Viewed in greater detail, there are several points to note in the ACF morphology: the ACFs exhibit their first major peak at lag τ = 1/νf,   νf being the QPO fundamental frequency. This could serve to distinguish between the fundamental and its subharmonic in XTE J1550-564, which occurs close to the second ACF maximum. The frequency of the first QPO harmonic, easily discernible in the PDS of all sources, associates in the three sources other than GRS 1915+105, with the first ACF minimum. In this very different source, it associates with a secondary, albeit small amplitude, maximum with no ACF features corresponding to the second or third harmonics of its PDS. Furthermore, the ACF of GRS 1915+105 exhibits an additional peak at τ ≃ 1 s (inset in Fig. 2c), which presumably corresponds to the broad QPO at ν ≃ 1 Hz in the PDS. This is of interest because it is not accompanied by additional oscillatory peaks as is the case with the ACFs of the other sources. As such, it is unlikely that it represents an independent oscillation of the type observed in the ACFs of the other three sources and for this reason it may deserve closer attention.

Considering the ACFs of the other three sources, they all appear consistent with a damped oscillation. However, there are a number of differences between those of the GBHCs and the LMXB accreting neutron star Cyg X-2: in the GBHC ACFs the damped oscillation is almost symmetric about zero, while in Cyg X-2 remains largely positive. Furthermore, at lags τ ≫ 1/Δν the black hole ACFs continue to exhibit a small amplitude but persistent oscillatory behavior that lasts through the lag span of the entire observation. By contrast, that of Cyg X-2 exhibits nothing but statistical fluctuations with no indication of an oscillatory behavior, perhaps because of input from a non oscillating source such as the neutron star boundary layer.

Our analysis and simple model light curve examples has shown the ACF to provide important additional information beyond that of the PDS. This may in certain cases prove useful in figuring out the underlying source of periodicity and its long term properties, something not apparent in the PDS. We also provided an example in which a strictly random source would produce QPO features in the power spectra, whose nature while apparent in the ACF is completely hidden in the PDS. Most of the sources we have examined have ACFs consistent with the simplest QPO model, that of a damped oscillations of random phases. We do not know if this is a general property of these sources. In face of our limited sample, we do not want to prejudge the outcome of such analyses of much larger samples nor the efficacy of simple models and considerations such as those discussed just above in providing successful interpretations of the data. We anticipate, however, they will be the subject of future publications.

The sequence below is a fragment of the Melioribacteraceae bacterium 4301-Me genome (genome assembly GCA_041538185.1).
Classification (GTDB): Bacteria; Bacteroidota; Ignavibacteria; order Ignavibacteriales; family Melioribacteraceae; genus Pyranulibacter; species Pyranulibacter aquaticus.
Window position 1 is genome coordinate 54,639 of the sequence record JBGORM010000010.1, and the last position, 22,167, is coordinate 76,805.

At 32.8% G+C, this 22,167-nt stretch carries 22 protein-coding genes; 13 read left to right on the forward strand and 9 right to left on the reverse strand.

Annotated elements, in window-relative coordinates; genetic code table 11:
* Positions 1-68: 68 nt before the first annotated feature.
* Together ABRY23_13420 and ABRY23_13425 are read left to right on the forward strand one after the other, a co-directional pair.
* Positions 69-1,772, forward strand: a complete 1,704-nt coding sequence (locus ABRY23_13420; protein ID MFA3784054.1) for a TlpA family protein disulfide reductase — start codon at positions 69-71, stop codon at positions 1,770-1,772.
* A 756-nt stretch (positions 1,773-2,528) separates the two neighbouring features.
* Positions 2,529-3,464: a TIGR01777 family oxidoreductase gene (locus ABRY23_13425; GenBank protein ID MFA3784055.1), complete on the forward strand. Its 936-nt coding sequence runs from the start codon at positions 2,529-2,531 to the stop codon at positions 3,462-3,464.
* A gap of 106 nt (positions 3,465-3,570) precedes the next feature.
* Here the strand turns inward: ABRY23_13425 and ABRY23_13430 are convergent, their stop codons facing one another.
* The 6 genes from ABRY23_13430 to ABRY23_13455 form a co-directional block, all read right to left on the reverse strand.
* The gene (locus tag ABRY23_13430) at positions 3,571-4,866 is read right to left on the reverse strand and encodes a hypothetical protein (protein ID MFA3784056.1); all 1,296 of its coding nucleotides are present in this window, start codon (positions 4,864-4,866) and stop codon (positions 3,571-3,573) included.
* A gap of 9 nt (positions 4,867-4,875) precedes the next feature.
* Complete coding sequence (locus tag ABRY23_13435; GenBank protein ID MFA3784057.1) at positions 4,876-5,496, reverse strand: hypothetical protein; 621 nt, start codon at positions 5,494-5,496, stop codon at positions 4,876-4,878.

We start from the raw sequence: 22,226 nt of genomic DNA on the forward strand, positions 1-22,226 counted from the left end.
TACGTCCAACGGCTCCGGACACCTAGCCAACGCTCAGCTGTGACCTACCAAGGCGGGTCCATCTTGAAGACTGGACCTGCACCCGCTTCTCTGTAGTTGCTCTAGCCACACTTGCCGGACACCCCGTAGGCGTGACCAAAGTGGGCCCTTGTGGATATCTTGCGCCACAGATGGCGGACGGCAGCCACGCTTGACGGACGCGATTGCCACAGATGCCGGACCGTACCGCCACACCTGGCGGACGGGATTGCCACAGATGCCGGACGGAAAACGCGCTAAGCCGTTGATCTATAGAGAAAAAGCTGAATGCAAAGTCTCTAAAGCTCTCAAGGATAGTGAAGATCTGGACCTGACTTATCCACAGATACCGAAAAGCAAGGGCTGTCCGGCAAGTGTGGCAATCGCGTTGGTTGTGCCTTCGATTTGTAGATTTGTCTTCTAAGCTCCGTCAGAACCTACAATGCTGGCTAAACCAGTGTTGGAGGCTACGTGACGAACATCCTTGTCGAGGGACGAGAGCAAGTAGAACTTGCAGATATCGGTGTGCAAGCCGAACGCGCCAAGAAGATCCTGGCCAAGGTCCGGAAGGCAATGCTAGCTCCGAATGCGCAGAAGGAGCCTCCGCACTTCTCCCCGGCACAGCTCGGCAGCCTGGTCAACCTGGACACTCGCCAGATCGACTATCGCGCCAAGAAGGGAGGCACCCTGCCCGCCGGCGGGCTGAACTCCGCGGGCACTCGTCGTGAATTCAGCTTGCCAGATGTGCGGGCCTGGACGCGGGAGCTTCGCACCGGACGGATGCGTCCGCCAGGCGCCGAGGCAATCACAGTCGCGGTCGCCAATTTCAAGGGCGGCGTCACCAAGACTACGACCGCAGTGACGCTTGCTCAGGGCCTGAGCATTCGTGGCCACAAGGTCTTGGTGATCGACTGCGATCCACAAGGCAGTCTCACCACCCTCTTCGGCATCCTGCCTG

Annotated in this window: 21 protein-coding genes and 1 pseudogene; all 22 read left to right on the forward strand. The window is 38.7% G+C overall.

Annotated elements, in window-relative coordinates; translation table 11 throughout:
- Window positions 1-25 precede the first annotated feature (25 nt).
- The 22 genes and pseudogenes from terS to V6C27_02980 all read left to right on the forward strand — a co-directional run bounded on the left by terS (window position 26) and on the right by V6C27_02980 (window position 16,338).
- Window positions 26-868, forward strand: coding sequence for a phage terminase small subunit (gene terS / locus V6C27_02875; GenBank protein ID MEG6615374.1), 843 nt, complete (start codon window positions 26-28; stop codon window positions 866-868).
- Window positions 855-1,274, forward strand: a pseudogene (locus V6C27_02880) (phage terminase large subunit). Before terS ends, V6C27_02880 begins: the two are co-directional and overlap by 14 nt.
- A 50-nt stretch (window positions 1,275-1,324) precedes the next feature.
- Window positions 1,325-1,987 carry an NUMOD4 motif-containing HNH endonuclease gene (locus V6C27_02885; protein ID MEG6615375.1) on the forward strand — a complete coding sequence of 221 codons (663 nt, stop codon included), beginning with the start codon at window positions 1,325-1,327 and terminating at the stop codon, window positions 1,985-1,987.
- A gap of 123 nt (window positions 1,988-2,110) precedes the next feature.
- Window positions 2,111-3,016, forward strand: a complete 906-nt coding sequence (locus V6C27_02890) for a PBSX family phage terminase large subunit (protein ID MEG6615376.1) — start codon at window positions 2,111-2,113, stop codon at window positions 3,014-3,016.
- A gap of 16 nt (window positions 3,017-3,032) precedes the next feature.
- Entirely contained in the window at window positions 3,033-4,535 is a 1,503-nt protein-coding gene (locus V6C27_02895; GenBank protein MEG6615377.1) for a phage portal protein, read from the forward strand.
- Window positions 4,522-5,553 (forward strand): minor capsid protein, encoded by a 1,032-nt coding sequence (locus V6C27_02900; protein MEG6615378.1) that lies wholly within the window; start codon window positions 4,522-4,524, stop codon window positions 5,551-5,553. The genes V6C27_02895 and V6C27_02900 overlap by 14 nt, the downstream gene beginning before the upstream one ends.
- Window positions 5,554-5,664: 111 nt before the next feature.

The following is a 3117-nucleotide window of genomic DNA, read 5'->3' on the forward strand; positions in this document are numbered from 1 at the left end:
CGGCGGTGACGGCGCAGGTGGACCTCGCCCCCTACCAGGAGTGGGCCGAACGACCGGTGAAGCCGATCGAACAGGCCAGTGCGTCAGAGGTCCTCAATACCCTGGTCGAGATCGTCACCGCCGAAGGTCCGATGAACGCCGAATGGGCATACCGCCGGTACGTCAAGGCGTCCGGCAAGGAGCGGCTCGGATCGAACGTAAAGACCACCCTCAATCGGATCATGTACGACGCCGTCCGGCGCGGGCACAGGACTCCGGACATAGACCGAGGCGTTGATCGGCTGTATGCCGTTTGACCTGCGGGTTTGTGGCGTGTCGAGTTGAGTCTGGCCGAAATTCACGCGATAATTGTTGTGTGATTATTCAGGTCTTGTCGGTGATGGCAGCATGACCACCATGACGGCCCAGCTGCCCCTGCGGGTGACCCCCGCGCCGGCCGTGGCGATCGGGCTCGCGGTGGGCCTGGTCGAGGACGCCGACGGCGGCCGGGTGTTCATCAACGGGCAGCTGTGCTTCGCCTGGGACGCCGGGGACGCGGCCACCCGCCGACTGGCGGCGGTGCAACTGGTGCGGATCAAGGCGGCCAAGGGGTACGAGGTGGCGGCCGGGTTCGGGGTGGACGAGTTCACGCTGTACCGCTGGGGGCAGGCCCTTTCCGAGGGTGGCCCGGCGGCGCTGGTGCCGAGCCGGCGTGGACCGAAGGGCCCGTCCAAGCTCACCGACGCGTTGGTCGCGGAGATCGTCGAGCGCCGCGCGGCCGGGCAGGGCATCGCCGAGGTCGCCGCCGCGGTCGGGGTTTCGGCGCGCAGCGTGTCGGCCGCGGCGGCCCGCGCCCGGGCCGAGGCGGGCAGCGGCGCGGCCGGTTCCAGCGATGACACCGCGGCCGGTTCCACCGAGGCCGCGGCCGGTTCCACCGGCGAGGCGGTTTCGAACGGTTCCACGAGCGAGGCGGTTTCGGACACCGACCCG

Acknowledgments

The authors would like to thank the anonymous referee for a number of useful suggestions that helped improve an earlier version of the paper. They would also like to thank to Stratos Boutloukos, Fotis Gavriil, Nikolai Shaposhnikov and Tod Strohmayer for useful discussions and comments.

References

All Figures

thumbnail Fig. 1

Leahy-normalized power density spectra (PDS) annotating the identified low-frequency features for a) XTE J1550-564 (νsub ~ 2.8,νf ~ 5.3 and ν1 ~ 10.9 Hz); b) XTE J1859+226 (νf ~ 1.2 and ν1 ~ 2.4 Hz); c) GRS 1915+105 (νf ~ 67,ν1 ~ 136,ν2 ~ 205,ν3 ~ 267 and νu ~ 781 mHz) and (d) Cygnus X-2 (νf ~ 14.9 and ν1 ~ 29.1 Hz) with the spectral resolution and (fundamental) QPO cycles f ≡ νfT indicated where T ⋍ 1 ks (see the text for notations).

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In the text
thumbnail Fig. 2

ACFs corresponding to Fig. 1 for both long time-lags (extended to hundreds of seconds) and shorter time-lags (insets) with the temporal resolution ΔT indicated (T ⋍ 1 ks). Vertical lines correspond to the QPO peaks in the PDS from Fig. 1. The error bars in each of the above ACF has been estimated to be on the order of  ≃ 0.001−0.01.

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In the text
thumbnail Fig. 3

The light curves (upper panels) of T = 200 s and the corresponding power spectra (lower panels) from a Kerr “echo” as discussed in the text (left panels) and from observations of GRS 1915+105 (right panels).

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In the text
thumbnail Fig. 4

a) The ACF corresponding to the model LC of Fig. 3a showing three characteristic peaks at τ = 0 (self-correlation),  ⋍ 14 (shown with arrow) and  ⋍28 s. b) The ACF corresponding to the light curve of Fig. 3b for GRS 1915+105 (similar to Fig. 2c except for only T = 200 s here). While the addition of noise can make both LCs look random, their ACFs are fundamentally different.

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In the text
thumbnail Fig. 5

Modeled ACFs (left panels) and their 40 s-long LCs (insets) for a random-phase ensemble of  ~100 damped-sinusoidal waves (upper panels) and  |sin(ωt)|  function (lower panels) with period of 0.7 s. The corresponding PDS (right panels) showing prominent QPO peaks at  ~1.4 Hz as expected. The damping time in a), b) is  ~10 s.

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In the text